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2006 Dodge Magnum R/T Test Drive

You can take the boy out of the city...

About.com Rating 4 Star Rating

By Colin Hefferon

2007 Dodge Magnum R/T front view

2007 Dodge Magnum R/T

Photo © Colin Hefferon
American HEMI V-8 power combined with sophisticated European suspension and 5-speed auto tranny - what’s not to like about the $31,530 Dodge Magnum R/T? Not much, actually - if you can get past the lousy fuel economy (17 MPG city/25 highway). With lots of electronic toys available including a terrific Sirius satellite radio, this 5-door wagon is built for cruising the American open road. Rear wheel drive version is the original and the best, but all wheel drive also available.

First Glance: Forbidden love

Automobile journalist Jamie Kitman writing in the British magazine CAR described the Magnum R/T’s appearance as “menacing”. He also called it "the antithesis of the urban car". He flat loved it. Which is more than curious because Jamie would himself seem to be the antithesis of everything the Magnum represents. I mean, he’s a born and bred city boy who works in the alternative rock industry and whose personal taste in automobiles would seem to run more to open-top British sports cars of the ‘50s than American road bosses of the ‘00s. Yet neither its absurd fuel economy “when it’s driven as it’s supposed to be driven”, which is to say, very aggressively, nor its hearse-like appearance when it’s draped in certain colors (Jamie’s was mafia funeral black) were enough to turn him off.

Besides stupendous straight-line performance, the Magnum R/T has comfortable seating for four full-size adults and their luggage. With four on board there’s 11.3 cubic feet of cargo space, which is enough to carry four PGA golf bags plus weekend gear. With the handy rear 60/40 seat back folded, there’s 71.6 cubic feet of storage on the flat floor. The top hinged rear hatch makes cargo loading a cinch.

Continued below…

In the Driver’s Seat: More than conspicuous consumption

2007 Dodge Magnum R/T interior

Big flat dash looks American, but the mechanicals are largely German

Photo © Colin Hefferon
I, too, am a city boy. I get antsy without crowded sidewalks and long parallel lines of parked cars. My idea of a great set of wheels is one that’s compact, easy to maneuver into tight spaces and, most important, easy to pay for. Given my choice of lifestyle, the Magnum R/T would not normally be my first choice. Yet I can appreciate how others would really go for it.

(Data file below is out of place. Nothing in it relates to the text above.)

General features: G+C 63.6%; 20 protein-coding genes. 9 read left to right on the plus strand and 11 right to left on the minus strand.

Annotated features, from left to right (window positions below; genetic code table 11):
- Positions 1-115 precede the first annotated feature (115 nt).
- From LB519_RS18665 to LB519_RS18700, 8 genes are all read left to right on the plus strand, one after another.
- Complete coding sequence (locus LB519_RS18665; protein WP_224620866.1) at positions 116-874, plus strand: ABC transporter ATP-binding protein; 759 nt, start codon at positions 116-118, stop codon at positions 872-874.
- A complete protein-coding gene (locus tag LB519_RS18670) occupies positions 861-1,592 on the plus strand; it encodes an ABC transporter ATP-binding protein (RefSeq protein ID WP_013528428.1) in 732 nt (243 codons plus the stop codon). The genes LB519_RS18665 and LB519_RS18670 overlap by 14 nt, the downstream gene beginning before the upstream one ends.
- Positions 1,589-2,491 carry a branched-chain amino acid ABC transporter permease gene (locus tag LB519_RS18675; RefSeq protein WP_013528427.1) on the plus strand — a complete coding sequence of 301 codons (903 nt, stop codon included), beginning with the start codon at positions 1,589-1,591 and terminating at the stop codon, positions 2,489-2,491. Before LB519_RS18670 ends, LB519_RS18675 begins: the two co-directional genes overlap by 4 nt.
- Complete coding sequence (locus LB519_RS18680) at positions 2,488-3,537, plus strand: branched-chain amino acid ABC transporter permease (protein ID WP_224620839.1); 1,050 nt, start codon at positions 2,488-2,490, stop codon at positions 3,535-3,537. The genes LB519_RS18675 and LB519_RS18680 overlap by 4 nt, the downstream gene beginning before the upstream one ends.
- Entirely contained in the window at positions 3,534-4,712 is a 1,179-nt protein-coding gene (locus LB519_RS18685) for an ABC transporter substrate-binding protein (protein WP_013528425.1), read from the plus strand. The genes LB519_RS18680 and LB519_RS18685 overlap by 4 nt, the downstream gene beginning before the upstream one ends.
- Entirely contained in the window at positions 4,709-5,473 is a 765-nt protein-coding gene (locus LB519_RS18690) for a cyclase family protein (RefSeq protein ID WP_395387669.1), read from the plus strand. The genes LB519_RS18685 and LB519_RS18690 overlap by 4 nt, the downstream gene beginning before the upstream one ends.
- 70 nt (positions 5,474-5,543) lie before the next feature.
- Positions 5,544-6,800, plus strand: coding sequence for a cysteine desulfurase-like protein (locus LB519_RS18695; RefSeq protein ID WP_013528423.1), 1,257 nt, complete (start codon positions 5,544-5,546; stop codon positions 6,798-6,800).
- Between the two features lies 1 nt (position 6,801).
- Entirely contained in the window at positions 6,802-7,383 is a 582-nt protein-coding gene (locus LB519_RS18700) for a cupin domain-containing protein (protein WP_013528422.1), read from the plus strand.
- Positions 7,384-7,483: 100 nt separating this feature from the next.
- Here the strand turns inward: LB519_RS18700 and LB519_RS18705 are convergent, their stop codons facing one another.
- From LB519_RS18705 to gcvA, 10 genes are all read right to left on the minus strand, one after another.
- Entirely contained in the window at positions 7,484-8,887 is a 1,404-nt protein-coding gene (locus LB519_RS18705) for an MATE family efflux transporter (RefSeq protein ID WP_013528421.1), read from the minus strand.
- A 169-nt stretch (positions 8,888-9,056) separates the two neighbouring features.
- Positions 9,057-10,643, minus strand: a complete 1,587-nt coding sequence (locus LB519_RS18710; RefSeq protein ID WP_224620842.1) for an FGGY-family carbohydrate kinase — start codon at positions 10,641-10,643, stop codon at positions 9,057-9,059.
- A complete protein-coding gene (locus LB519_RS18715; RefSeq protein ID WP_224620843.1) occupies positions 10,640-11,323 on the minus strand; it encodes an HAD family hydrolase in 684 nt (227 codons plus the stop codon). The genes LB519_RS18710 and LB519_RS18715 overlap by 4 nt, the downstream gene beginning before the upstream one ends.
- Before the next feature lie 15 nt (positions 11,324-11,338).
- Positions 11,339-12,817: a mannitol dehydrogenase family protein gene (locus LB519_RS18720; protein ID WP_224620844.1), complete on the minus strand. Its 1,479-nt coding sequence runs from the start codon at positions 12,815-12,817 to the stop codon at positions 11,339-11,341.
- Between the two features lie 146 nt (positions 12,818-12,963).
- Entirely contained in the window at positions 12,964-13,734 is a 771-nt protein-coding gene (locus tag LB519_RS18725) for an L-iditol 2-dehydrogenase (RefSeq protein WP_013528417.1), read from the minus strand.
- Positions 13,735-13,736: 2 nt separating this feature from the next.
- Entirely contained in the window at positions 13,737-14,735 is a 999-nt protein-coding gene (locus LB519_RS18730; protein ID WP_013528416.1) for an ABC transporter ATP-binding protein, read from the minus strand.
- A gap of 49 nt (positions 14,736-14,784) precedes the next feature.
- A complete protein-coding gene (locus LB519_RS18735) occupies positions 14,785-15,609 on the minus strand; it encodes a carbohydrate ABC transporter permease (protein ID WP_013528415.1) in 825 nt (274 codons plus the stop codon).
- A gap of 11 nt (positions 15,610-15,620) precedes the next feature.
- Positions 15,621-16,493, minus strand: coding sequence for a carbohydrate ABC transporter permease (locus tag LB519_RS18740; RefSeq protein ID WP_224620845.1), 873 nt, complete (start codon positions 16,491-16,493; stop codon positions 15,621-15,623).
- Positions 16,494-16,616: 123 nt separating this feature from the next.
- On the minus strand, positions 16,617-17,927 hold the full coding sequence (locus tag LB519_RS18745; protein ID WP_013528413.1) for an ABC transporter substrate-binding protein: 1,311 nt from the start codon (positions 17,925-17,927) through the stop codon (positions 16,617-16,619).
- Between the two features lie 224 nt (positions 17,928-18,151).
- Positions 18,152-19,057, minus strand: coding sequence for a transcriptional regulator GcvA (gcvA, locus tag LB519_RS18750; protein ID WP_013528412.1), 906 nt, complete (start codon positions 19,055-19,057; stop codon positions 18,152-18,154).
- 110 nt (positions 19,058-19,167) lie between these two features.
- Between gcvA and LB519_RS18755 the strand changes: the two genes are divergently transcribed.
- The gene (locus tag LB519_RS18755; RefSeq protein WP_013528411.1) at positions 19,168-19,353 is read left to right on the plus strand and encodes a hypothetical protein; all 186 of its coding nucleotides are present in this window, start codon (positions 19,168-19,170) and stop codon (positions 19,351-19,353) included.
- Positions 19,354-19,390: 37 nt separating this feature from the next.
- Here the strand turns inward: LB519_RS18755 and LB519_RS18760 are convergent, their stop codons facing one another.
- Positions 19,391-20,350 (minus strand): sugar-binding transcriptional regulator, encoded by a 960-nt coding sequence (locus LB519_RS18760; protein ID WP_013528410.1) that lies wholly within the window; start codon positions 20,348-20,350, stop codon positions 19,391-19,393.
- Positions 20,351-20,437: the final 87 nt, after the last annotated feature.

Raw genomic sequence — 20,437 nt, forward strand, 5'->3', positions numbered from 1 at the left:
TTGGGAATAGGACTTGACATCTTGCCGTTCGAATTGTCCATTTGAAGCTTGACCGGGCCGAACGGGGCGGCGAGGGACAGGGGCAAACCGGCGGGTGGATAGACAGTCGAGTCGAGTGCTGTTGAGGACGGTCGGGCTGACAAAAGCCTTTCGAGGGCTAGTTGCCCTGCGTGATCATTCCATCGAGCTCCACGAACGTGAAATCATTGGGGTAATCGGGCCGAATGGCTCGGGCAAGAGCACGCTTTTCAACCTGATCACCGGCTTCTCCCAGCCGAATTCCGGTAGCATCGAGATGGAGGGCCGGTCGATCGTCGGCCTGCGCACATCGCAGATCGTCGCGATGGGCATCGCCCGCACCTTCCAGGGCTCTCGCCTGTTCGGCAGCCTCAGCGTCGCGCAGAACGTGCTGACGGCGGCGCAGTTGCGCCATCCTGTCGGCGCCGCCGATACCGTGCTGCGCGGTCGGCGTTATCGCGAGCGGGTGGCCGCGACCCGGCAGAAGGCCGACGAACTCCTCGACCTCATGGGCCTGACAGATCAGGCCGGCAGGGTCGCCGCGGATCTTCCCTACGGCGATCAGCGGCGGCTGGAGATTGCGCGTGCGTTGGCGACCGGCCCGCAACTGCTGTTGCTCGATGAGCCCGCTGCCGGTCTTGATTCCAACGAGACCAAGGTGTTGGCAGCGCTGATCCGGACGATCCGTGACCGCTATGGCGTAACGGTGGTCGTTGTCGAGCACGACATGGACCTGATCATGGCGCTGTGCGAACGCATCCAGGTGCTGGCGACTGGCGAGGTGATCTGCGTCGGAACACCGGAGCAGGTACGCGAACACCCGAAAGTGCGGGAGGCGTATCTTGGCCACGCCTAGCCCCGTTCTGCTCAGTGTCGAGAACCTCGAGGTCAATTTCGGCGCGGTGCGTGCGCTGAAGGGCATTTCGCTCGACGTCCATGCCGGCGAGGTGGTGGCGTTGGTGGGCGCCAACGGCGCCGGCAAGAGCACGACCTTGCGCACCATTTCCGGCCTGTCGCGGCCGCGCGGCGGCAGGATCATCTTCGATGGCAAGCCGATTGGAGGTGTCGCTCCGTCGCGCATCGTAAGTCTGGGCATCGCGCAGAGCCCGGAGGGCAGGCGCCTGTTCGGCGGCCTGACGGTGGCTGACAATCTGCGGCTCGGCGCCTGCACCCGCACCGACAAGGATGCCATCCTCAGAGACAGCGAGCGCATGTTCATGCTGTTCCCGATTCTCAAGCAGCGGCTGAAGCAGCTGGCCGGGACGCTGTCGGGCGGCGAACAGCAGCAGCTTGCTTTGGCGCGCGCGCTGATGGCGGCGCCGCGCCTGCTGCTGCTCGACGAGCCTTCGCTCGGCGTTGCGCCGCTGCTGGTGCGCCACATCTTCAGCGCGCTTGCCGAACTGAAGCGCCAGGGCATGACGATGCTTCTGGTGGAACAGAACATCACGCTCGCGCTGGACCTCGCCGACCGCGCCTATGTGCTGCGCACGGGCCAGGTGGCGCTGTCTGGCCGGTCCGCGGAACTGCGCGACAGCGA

The R/T is custom made for the North American open road. Which is not to say the Europeans wouldn’t like it. Some of them would love it, certainly the youngish new-rich. They’d revel in the extravagance of its in-your-face 5.7L (340hp and 370lb-ft torque) HEMI V-8 and in its 13 mpg real-world gas mileage. The brilliant-in-theory multi displacement system (MDS), which is designed to save fuel by cutting out 4 cylinders in light load situations, doesn’t work too well in a car like the Magnum R/T. This thing is so hot you’re rarely if ever in a light load situation.

But the Magnum R/T is more than conspicuous consumption; it’s also a brilliant automobile. It’s just that it may not the right one for this place in time, what with America importing 70% of the petroleum it burns (17% of it from parts of the world that are, um, democratically challenged).

On the Road: German engineering + American bravado = big fun

I drove a spanking new, fully loaded 2006 Magnum R/T for three days in its natural habitat – the wide-open highways of Northern Arizona. I spent some very pleasurable hours on the spectacular freeway between Phoenix and Flagstaff with side trips to places like Sedona, Oak Creek Canyon and the 11,200 ft Arizona Snow Bowl ski area.

At 80 mph on Hwy 17, which is a gently curving six-lane freeway climbing up from the 3,000’ Phoenix desert to Flagstaff’s 6,900’ near-alpine environment, the R/T felt tight and eminently controllable. And why wouldn’t it? The 5-link independent rear suspension, as well as the 5-speed manual-automatic (a first for Dodge) are lifted from the previous-generation Mercedes-Benz E-class.

That 140-mile stretch between Phoenix and Flagstaff must be the most car-friendly piece of highway in America, if not the universe. It curves just enough to keep you paying attention but it’s so well designed and engineered that I felt perfectly at ease driving at the 80 mph speed limit. The R/T positively rules this kind of road.

Journey's End: Enjoyable, but at what cost?

2007 Dodge Magnum R/T rear view

Roofline is low but hatch cuts into roof for easy loading

Photo © Colin Hefferon
Years ago I worked as a pro ski patroller at the Arizona Snow Bowl ski resort just outside Flagstaff. (Best job I ever had, by the way. Until I got this gig, of course.) That season, we had record snowfalls. Five hundred light, fluffy inches as I recall. Heavenly it was for us skiers.

Then this March, I drove the twisty Forest Service road to the Arizona Snow Bowl -- for the first time in at least 20 years -- in the Magnum R/T. The road was more or less the same as I remembered it and it was a hoot tossing the very nicely balanced rear-wheel-drive Magnum around the tight bends and sweeping curves. But it was eerie, too. It was early March, and for the first time in decades there was no snow on the peak. Not a flake. In other years, there’d be several feet.

It brought to mind Al Gore’s recent horror flick on the role of greenhouse gases (GHG) in climate change and the role of automobiles in creating GHG. Smaller engines than the HEMI are also available in the Magnum – a 3.5L V-6 and a 2.7L V-6. But when you’re pushing more than two tons of tin and plastic through the wind you’re going to burn a lot of fuel and create a lot of GHG. It's a sobering thought -- and one that put a damper on this city boy's enjoyment of the Magnum R/T.

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